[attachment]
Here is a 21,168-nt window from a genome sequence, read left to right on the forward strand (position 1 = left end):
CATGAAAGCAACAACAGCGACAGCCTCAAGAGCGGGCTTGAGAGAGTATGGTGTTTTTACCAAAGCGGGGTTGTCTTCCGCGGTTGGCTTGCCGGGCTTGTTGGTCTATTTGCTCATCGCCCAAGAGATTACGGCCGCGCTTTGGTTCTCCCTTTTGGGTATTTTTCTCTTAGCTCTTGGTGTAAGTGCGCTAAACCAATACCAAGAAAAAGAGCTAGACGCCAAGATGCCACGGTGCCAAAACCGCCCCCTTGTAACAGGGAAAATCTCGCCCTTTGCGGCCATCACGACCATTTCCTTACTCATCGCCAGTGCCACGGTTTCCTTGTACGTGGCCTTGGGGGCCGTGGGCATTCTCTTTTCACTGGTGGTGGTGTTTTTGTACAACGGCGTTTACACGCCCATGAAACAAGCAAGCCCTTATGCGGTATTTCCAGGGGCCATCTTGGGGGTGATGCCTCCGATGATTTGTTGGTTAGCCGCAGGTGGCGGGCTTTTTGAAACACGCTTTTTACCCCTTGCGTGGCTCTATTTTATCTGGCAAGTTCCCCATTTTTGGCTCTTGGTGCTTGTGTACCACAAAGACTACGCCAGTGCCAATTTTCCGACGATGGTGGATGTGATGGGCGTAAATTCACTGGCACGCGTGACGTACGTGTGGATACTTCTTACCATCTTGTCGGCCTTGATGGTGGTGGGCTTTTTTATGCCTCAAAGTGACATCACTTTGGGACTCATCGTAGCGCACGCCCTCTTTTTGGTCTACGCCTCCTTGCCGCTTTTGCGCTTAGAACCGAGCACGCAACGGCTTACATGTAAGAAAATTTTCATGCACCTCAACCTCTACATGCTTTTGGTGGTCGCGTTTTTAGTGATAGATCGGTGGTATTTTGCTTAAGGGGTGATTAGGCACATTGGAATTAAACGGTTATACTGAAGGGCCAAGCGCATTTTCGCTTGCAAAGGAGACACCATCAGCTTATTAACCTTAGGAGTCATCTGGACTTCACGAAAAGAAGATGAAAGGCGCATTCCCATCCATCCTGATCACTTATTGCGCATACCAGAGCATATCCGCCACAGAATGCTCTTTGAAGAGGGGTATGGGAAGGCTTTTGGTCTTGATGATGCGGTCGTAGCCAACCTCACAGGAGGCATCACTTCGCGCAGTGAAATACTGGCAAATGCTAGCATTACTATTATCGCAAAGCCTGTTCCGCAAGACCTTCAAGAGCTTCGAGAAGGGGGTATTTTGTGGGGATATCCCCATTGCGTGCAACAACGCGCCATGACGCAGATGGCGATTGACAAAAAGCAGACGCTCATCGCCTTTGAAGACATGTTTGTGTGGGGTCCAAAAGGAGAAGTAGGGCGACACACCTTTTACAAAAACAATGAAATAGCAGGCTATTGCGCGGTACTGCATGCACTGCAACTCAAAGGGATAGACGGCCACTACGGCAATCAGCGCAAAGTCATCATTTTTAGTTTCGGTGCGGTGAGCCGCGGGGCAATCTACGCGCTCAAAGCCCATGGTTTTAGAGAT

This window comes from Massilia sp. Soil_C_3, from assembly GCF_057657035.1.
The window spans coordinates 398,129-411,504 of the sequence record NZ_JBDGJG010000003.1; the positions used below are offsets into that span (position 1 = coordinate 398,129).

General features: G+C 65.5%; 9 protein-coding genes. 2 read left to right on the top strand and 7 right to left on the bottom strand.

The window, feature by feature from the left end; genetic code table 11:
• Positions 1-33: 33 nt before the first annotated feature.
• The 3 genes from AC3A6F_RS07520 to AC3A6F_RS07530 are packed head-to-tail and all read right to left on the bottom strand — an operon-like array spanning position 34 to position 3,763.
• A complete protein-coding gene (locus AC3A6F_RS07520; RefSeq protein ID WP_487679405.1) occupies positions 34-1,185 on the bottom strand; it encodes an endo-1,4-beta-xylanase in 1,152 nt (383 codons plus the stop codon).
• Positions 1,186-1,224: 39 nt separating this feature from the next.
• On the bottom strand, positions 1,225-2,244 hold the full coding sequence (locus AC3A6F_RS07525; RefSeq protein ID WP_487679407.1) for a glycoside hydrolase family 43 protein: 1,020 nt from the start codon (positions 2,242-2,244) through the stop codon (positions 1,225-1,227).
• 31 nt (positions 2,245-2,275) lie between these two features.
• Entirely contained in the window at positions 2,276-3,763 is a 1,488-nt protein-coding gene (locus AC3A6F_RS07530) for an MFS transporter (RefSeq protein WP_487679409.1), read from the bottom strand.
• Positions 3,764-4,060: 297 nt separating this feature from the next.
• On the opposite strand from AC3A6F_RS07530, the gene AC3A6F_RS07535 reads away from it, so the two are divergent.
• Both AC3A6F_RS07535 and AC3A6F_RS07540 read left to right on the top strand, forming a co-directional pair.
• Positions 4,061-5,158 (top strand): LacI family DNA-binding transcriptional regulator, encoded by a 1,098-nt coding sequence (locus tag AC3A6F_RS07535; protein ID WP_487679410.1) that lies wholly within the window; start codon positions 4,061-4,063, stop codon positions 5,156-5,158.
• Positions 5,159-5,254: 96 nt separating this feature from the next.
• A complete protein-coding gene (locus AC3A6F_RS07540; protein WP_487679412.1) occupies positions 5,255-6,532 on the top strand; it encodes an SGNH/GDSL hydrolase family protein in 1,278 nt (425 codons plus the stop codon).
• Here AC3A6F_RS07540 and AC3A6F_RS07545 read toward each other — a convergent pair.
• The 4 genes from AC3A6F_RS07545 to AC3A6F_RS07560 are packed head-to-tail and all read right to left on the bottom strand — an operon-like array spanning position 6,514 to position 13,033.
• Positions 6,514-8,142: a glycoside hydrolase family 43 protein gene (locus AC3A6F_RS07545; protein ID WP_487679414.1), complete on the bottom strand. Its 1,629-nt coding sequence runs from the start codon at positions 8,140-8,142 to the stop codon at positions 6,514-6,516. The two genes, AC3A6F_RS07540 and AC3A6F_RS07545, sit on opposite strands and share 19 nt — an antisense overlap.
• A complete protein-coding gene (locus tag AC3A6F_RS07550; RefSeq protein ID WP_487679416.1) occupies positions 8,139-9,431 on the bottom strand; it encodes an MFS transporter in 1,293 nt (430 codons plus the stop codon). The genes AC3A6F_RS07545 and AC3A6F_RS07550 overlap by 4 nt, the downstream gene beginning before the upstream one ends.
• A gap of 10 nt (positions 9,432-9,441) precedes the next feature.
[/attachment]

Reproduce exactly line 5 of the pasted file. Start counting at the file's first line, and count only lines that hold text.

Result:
General features: G+C 65.5%; 9 protein-coding genes. 2 read left to right on the top strand and 7 right to left on the bottom strand.